I've got one server in a DMZ which has limited access via SMB to another one in the internal network. A web server on that external machine needs access to a whole partition on that internal server.

I'm still using a quick and dirty solution. the web server still runs as a SYSTEM user. I managed to mount the share for that user.

The main problem: this setup is not reboot-safe. After a reboot the connection has to be re-established, because there's no way to save the credentials fot hat share.

P.s. the DMZ server is not in the windows domain


To clarify: the Web Server is a Windows machine in your DMZ, with IIS running under the SYSTEM account? Not ideal (as the SYSTEM account is not supposed to have access to network resources) but possibly doable, in a lab environment.

In any case, it sounds like you need to issue a NET USE to the target server, under the context of the SYSTEM user.

Scheduled Tasks can be run under the SYSTEM account.

Putting these together, how about creating a Scheduled Task with the following settings:

  • Action: "%WINDIR%\system32\net.exe" USE \\TheSmbServer\TheNetworkShare /USER:TheDomain\TheUser Th3_P@55w0rd
  • Logon User: NT AUTHORITY\SYSTEM (use blank password -- Windows will manage)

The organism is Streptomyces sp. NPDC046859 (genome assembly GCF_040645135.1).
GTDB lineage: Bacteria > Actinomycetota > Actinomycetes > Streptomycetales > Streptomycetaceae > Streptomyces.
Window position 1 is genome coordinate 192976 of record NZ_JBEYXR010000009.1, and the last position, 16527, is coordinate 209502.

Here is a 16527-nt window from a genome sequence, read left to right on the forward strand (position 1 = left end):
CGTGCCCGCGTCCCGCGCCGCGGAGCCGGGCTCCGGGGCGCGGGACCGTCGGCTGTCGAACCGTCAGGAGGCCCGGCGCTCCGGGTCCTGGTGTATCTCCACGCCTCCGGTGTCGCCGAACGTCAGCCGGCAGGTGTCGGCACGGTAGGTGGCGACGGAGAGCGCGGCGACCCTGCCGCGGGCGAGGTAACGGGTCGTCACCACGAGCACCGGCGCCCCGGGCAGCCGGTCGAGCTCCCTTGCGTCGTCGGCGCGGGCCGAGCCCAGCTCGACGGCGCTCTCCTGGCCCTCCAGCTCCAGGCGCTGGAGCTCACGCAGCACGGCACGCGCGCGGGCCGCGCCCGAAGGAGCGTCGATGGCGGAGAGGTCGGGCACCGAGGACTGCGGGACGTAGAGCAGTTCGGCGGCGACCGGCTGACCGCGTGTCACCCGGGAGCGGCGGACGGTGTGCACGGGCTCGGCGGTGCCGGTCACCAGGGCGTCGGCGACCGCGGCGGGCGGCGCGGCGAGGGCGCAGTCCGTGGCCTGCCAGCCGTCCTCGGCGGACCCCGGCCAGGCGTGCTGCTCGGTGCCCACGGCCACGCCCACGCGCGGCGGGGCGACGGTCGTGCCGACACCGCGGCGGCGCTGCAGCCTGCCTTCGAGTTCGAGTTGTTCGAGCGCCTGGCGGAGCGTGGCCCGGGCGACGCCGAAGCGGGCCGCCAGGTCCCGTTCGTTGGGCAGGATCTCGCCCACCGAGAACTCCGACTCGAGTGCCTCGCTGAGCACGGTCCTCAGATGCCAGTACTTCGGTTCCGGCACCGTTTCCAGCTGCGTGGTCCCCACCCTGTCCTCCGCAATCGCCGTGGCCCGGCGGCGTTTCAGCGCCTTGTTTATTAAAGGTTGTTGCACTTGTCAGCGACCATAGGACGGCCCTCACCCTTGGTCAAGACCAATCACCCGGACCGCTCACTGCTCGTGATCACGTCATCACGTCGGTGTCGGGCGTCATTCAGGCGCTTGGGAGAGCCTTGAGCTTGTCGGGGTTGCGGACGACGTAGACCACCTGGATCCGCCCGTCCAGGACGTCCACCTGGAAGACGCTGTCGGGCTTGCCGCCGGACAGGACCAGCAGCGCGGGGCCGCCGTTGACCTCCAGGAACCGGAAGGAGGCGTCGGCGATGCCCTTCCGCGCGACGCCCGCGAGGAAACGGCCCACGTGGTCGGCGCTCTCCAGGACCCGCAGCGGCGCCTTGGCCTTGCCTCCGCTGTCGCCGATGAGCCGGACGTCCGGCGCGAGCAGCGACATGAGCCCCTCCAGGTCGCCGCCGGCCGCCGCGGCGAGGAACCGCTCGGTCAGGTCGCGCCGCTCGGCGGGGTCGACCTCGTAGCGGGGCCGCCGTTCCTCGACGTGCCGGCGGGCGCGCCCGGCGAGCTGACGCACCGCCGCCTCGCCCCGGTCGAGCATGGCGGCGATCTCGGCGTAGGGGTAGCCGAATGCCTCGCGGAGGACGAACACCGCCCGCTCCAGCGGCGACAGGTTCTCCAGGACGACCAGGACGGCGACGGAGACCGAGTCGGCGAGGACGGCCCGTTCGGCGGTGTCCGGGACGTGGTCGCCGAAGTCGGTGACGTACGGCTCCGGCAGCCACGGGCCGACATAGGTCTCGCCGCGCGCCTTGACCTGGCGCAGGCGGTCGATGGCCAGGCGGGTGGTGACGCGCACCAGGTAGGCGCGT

• Trigger/Schedule: At system startup
  • Options: Run whether user is logged in or not; Run with highest privileges

That should bind the necessary authentication credentials at (or close to) startup.

If it needs to be able to access all shares, try using \\TheSmbServer\IPC$ as the share.

  • Good idea, but as you already said, it's not the best idea running those services as SYSTEM, which I want to change of course. In this case it's a single partition z$ which will be accessed. I assume this should be possible with the correct domain user / rights. I'll test it later today
    – Sn0opy
    Jan 15 '13 at 8:29
  • Z$ as in, the default admin share \\TheSmbServer\Z$? You will probably need to grant local Administrator rights to TheServer. If you have to give access to a logical drive (i.e. Z:) for non-administative users, I would create a new explicit share and set permission appropriately on the share object itself (e.g Change/Read), rather than using the default admin shares. Jan 15 '13 at 11:08

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